Dish-Univision Spat Shows Cracks in Business Model

Dish Network’s seven-month blackout of Univision Communications is hurting both sides of the contract dispute — and it isn’t even Dish’s only high-profile outage.

Deep into its second quarterly period without Univision’s slate of Spanish-language networks, Dish has had some of the worst subscriber losses in its history, a net subtraction of 384,000 in the fourth quarter versus 121,000 lost in the same period last year. Factor in a gain of about 50,000 Sling TV customers (less than one-third of the 160,000-subscriber prior year gain) and Dish lost 334,000 pay TV customers in the quarter.

The Q4 losses built on a decline of 367,000 satellite TV subscribers in Q3. For the full year, Dish lost 1.1 million satellite TV homes, finishing 2018 with 9.9 million satellite customers and 2.4 million Sling TV streaming video customers.

Dish also is missing HBO and Cinemax, services that came off its platforms on Nov. 1 in another failure to agree on a contract renewal.

Some Losses Are More Painful

MoffettNathanson principal and senior analyst Craig Moffett said the most alarming part wasn’t just that Dish’s subscriber base is in decline, but so are its financial results.

“Dish has plowed the cost savings from avoided programming expense into its Sling TV business,” Moffett wrote in a research note. “No doubt that has helped Sling’s subscriber numbers, but it’s a bad trade. Losing satellite subscribers carries a real cost. Sling customers, on the other hand, don’t make any money.”

For Univision, being off of Dish’s platforms resulted in a 9% decline in revenue and a 34% drop in cash flow. That’s not good news for either side.

Both Dish and Univision have tried to be as upbeat about the situation as possible. Dish said that the customers that would be most upset by the loss of the Univision content have left the satellite service already. Univision said it continues to try to hammer out a deal with Dish to no avail.

“We continue to have discussions with Dish,” Univision CEO Vincent Sadusky said. “It’s clear that not doing a deal is harmful to both companies. It’s just down to a matter of value.”

Sadusky pointed to Univision’s ratings resurgence: It has seen increases in primetime ratings in all key demographics at a time when all of the other major networks declined. That ratings rebound is expected to continue in 2019 as the programmer shifts its content focus from a lineup heavy on telenovelas to more live news, sports and scripted programming.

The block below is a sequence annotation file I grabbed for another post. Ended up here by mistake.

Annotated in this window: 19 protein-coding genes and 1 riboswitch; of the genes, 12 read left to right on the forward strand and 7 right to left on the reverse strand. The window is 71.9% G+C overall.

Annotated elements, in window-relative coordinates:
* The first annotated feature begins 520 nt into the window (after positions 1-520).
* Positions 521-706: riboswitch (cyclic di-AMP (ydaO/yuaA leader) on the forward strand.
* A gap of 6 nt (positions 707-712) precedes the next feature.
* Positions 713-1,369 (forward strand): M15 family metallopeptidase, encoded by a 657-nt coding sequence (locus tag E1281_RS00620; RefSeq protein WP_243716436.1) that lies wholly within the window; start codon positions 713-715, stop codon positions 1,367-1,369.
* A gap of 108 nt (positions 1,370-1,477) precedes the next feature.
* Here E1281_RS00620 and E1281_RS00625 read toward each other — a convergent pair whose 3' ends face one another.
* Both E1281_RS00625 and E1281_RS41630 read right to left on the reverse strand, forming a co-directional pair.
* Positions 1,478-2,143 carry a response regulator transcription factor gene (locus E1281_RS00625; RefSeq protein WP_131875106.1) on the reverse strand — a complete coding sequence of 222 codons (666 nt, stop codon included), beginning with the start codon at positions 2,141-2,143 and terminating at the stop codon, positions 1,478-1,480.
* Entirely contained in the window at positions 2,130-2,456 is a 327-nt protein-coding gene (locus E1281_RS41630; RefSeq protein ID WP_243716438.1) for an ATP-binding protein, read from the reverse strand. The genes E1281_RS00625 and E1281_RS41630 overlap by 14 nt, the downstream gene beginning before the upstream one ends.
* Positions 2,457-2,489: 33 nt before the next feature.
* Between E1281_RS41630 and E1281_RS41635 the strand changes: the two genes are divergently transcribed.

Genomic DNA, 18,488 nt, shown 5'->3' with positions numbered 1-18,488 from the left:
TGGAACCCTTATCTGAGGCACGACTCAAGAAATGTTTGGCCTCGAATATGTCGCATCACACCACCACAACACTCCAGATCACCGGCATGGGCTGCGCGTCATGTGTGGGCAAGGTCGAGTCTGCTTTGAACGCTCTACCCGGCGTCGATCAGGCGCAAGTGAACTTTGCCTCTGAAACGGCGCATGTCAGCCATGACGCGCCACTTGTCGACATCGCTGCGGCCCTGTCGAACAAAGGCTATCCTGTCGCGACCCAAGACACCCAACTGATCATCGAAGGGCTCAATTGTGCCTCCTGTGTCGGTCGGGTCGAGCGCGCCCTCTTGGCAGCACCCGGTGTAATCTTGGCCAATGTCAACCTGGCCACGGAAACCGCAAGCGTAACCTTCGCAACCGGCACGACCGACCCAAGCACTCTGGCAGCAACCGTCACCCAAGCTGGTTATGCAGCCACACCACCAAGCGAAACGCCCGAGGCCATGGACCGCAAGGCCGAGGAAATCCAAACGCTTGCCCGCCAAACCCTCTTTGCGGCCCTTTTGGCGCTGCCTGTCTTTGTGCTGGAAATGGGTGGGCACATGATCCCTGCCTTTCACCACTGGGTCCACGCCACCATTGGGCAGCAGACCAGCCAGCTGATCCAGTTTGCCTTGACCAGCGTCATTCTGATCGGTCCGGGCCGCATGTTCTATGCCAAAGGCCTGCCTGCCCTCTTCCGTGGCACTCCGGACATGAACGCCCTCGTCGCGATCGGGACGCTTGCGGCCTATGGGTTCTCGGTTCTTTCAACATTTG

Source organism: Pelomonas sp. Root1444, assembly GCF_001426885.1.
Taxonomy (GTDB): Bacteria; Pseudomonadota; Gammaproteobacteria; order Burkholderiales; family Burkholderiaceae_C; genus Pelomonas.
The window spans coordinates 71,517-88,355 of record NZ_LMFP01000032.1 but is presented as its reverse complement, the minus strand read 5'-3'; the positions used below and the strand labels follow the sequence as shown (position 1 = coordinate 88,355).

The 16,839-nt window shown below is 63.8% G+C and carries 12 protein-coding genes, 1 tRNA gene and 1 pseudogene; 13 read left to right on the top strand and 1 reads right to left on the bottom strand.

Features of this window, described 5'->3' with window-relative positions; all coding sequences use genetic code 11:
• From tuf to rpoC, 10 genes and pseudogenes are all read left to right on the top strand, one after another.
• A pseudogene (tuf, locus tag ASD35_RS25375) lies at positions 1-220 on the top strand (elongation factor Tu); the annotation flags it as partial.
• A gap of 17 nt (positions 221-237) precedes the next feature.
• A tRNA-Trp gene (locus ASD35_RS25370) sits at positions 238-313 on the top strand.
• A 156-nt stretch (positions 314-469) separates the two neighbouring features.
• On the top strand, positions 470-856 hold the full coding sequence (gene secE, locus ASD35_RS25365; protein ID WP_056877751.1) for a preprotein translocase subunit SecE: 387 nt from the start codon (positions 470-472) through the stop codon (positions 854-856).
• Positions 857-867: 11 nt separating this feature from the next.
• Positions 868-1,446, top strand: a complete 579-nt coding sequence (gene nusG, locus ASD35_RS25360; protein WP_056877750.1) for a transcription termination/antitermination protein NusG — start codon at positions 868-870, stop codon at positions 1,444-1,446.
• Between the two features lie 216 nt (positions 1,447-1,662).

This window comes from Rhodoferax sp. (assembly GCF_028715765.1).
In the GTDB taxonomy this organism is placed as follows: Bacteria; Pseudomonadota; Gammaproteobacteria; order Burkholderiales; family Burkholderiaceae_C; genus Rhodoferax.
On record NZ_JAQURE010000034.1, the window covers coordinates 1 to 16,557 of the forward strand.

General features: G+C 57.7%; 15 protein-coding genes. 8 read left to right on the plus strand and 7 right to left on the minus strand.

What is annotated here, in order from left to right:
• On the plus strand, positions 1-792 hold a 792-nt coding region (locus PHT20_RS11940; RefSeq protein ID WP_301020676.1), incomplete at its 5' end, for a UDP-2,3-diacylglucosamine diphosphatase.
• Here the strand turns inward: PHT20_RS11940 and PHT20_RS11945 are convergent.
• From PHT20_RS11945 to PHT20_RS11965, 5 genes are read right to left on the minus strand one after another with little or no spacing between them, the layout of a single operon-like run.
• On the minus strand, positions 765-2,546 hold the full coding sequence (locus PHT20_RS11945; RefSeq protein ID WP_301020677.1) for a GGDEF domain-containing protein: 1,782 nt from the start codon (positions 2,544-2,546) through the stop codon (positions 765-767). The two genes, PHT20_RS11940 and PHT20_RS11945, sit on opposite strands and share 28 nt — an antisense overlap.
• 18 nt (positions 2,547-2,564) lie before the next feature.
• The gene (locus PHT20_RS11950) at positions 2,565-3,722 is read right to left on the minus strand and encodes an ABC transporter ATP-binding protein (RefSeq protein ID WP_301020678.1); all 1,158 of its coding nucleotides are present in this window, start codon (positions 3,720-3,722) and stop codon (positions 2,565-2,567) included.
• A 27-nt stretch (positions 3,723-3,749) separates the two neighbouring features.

Sadusky believes that Dish has “made a mistake by undervaluing Hispanic America,” a growing force in the population as well as in the TV business.

Dish chairman Charlie Ergen believes he has a card up his sleeve, too. On a Feb. 13 conference call with analysts, he said Dish should target Spanish-language package customers, highlighting the cost savings they would get in those packages without Univision content: as much as $10 to $15 per month.

“We have to take advantage of that because in some markets we are the only major provider that is in that situation today,” Ergen said.

Dish attributed about half of its losses in the period — about 200,000 subscribers — to the Univision and HBO blackouts, with the bulk likely tied to the loss of Univision’s soccer-heavy sports network, Univision Deportes, in November.

‘GoT’ Finale Is Coming

Now Dish has to worry about the HBO dispute dragging out, especially since its wildly popular series Game of Thrones will air its final season on April 14. Ergen said he expects Dish subscriber losses to tick up as that premiere approaches.

Outside factors complicate things between Dish and HBO. Dish has said HBO’s parent, AT&T-owned WarnerMedia, is insisting on unfavorable terms because Dish platforms are potential competitors to the new direct-to-consumer streaming service AT&T plans for later in the year. HBO has vehemently denied that argument.

Moffett sees another potential reason for Dish’s stance.

“Dish is signaling with the Univision and HBO disputes that the very value proposition of selling content to consumers at a markup is no longer working for them,” Moffett wrote. “Programmers need a steady stream of affiliate-fee increases to pay for content creation and acquisition. Dish, meanwhile, is finding less programming that is worth paying for. The business model is, in other words, unraveling.”